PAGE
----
The year that went was not a bad year.
Some people just whine it so. What really happened was that the media, traditional or social, got a drubbing in 2016. Or to be more precise — their politics did. Which hardly makes for a bad year.
Granted, the year that was began grimly with David Bowie’s death. Now, the passing of any human is a cause for sadness. But in this case, as they will repeatedly do, the media exploitedly glossed such with un-nuanced idolatry just to advance their ideology.
Considering the rightful discomfort over Vince & Kath & James attempted rape scene, Music.Mic’s report should give everyone pause regarding Bowie: “Amid the adulations that followed Bowie’s death were murmurs of Bowie’s statutory rape and rape allegations.”
That death is later followed by a gorilla’s; a cause célèbre that was actually a non-event. Simply a choice of prudence between a child’s life and an animal’s. Yet, Harambe mutated into a highly politicized debate over the environment, the value of human life, and even racism.
The media’s insistent politicization of everything (including death) has become intellect-numbing: Carrie Fisher’s became a feminist group hug, George Michael’s focused almost exclusively in celebrating the gay lifestyle.
What about Phyllis Schlafly or John Glenn, both having lived purposeful courageous lives?
In the Philippines, meanwhile, despite the abundance of real national problems, people went nuts over the burial of a former dictator. Or former president.
What many, either supporting or protesting the burial, many born after Ferdinand Marcos ruled, seem to miss: the family kicked out due to an apparently popular 1986 uprising has managed to install themselves in national or local positions through democratic elections under an Aquino constitution and Aquino-friendly press. And that two Aquino governments had a collective 12 years to ensure Marcos was not buried at the Libingan ng mga Bayani. That Congress had 30 years to make a law prohibiting such burial, the lack of which left the present Supreme Court with no choice but to declare that legal fact.
The point: the country is clearly deeply divided over this and unless the truth, unvarnished and whole, is squarely looked and soberly discussed by Filipinos, there’s no way we’re going to move on. If Filipinos insist in seeing only what they want to see, then anything we do is just futile noise.
Then there is “Brexit.”
People here who are quick to point out the evils of globalization are all of a sudden agog at Britain’s plan to leave the European Union. Where is the logic in that? And for a people that get rightly angry at China’s interference over our territory are bizarrely aghast over the triumph of democratic Britain’s sovereignty over unelected EU bureaucrats.
All that media misdirection ignored 2016’s genuine bright spots.
As pointed by CNN, China bred good mosquitoes to fight the bad ones, West Africa is now ebola-free, Gambia and Tanzania banned child marriages, the death penalty is illegal in more than half the world, 300 African communities pledged to end female genital mutilation, Pakistan passed a law against “honor” killings, the tiger population finally rose after 100 years, Pandas are no longer endangered, there is a possible ninth planet in our solar system, NASA’s Juno finally made it to Jupiter, and scientists found an Earth-like planet just 4.2 light years away.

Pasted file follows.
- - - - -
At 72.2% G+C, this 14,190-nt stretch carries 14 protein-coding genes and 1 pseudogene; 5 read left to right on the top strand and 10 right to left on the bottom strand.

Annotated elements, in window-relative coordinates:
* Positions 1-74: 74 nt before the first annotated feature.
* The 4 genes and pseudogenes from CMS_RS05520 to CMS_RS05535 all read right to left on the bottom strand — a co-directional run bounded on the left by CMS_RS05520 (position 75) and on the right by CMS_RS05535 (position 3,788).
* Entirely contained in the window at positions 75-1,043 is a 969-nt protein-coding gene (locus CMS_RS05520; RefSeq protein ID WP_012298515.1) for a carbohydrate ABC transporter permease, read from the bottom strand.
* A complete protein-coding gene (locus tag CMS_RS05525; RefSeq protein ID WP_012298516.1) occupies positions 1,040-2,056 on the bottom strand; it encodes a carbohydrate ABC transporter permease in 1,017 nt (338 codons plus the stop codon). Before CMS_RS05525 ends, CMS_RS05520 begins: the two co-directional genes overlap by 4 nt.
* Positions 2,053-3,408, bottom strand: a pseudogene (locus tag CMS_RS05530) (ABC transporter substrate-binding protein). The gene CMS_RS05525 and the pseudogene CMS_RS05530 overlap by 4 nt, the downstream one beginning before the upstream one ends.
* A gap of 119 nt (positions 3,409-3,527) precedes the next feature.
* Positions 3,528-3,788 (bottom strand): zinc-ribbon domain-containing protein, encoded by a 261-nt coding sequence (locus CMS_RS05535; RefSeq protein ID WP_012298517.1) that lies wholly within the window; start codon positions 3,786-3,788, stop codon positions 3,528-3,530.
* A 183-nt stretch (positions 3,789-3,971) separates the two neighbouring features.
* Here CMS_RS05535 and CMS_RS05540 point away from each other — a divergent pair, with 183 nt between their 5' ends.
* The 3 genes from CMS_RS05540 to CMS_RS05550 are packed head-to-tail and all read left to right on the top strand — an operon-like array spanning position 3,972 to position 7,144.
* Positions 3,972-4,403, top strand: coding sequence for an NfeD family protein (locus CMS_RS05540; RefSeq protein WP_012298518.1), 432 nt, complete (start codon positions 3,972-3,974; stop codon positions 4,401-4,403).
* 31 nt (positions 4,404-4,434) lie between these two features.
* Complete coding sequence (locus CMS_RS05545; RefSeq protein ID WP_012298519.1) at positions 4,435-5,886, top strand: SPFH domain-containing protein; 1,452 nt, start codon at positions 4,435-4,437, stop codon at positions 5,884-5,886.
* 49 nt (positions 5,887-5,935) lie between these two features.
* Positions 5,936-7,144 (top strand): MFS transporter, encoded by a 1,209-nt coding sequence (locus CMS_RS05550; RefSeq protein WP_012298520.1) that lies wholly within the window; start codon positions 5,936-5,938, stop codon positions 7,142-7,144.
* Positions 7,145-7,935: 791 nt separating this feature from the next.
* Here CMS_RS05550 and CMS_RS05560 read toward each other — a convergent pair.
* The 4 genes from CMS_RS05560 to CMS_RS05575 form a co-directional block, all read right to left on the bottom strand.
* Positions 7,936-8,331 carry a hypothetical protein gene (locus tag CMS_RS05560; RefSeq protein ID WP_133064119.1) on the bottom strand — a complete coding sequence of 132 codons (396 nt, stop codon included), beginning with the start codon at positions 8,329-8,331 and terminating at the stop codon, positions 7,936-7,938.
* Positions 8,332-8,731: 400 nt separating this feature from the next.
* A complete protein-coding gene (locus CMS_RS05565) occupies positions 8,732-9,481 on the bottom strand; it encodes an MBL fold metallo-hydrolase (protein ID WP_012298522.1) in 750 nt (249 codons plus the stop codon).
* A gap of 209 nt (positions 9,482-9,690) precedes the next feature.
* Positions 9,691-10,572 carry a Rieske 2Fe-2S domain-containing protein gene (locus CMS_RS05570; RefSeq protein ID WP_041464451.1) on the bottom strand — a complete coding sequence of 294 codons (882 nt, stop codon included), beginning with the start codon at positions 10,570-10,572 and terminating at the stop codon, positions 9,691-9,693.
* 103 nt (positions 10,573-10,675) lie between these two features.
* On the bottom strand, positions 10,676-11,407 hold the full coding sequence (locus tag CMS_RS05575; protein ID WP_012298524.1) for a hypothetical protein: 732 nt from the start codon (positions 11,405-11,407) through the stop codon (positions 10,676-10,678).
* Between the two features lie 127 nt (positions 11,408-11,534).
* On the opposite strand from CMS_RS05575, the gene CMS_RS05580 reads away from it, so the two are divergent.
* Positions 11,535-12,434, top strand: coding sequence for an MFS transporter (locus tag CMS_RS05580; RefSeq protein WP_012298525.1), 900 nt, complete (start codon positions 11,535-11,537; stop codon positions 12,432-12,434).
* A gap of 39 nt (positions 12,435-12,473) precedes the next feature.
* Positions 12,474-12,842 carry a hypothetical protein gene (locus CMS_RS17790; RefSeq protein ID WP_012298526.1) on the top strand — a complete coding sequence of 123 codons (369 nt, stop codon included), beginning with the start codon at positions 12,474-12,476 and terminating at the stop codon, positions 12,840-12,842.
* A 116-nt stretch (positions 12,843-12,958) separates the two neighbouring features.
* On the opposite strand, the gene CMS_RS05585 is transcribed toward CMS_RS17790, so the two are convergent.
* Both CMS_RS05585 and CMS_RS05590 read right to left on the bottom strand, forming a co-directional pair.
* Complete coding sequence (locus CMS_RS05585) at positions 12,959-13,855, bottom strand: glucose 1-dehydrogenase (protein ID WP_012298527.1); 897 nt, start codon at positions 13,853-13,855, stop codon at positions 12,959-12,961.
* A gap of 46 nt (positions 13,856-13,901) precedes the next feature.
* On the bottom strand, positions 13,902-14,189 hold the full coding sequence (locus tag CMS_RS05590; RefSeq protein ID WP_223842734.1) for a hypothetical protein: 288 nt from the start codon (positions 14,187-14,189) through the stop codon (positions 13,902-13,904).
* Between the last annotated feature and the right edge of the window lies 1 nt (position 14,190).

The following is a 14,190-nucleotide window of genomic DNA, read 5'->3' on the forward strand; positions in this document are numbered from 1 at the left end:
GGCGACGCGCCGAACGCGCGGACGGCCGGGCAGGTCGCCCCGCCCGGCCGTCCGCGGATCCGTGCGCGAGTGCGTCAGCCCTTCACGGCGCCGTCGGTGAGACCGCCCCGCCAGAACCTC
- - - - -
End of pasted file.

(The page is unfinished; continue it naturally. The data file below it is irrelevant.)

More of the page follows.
So why pick on 2016, a year practically like any other, with any year’s ups and downs?
The answer is politics.
Most in media (and the academe) are liberal progressives (or profess they are). Then 2016 saw Donald Trump.
Well, narratively, surface-wise.
More accurately, 2016 revealed the failure of liberal progressive ideas: the bankruptcy of socialism; the lies behind “social justice”; the irrationality of rejecting human dignity (from conception onwards), family, marriage, and religious freedom; and the inutile paternalistic belief that government should take care of people’s lives.
People awakening to common sense explained the Republican dominance over the presidency, Congress, and State governorships.
And note: Donald Trump — despite being the Republic standard-bearer — isn’t even a conservative. Neither is Rodrigo Duterte. Both demonstrated, however, in an-in-your-face kind of manner, the logical consequence of progressive thought and tactics.
“Post-truth,” a phrase coined by progressives to disparage the Trump age, was ironically created by progressive practice: viral news that inevitably turned out to be liberal cover-ups for abuses by immigrants, terrorists acts, and leftist intolerance; false reports of violence against minorities; malicious depiction of Christians as ignorant bigots, and the progressive manipulation of words (including calling abortion as “choice,” redefining marriage to include gay unions, and contraceptives as “reproductive health”).
2016 wasn’t bad; it was just illuminating.
For the Philippines, however, 2016’s revelations included the tragic: our loss of values.
We mourned the deaths of Alan Rickman and Debbie Reynolds. But then upwards of 6,000 Filipinos (at least as reported) were killed in the last 6 months.
That stain on the national soul will damage us long after 2016.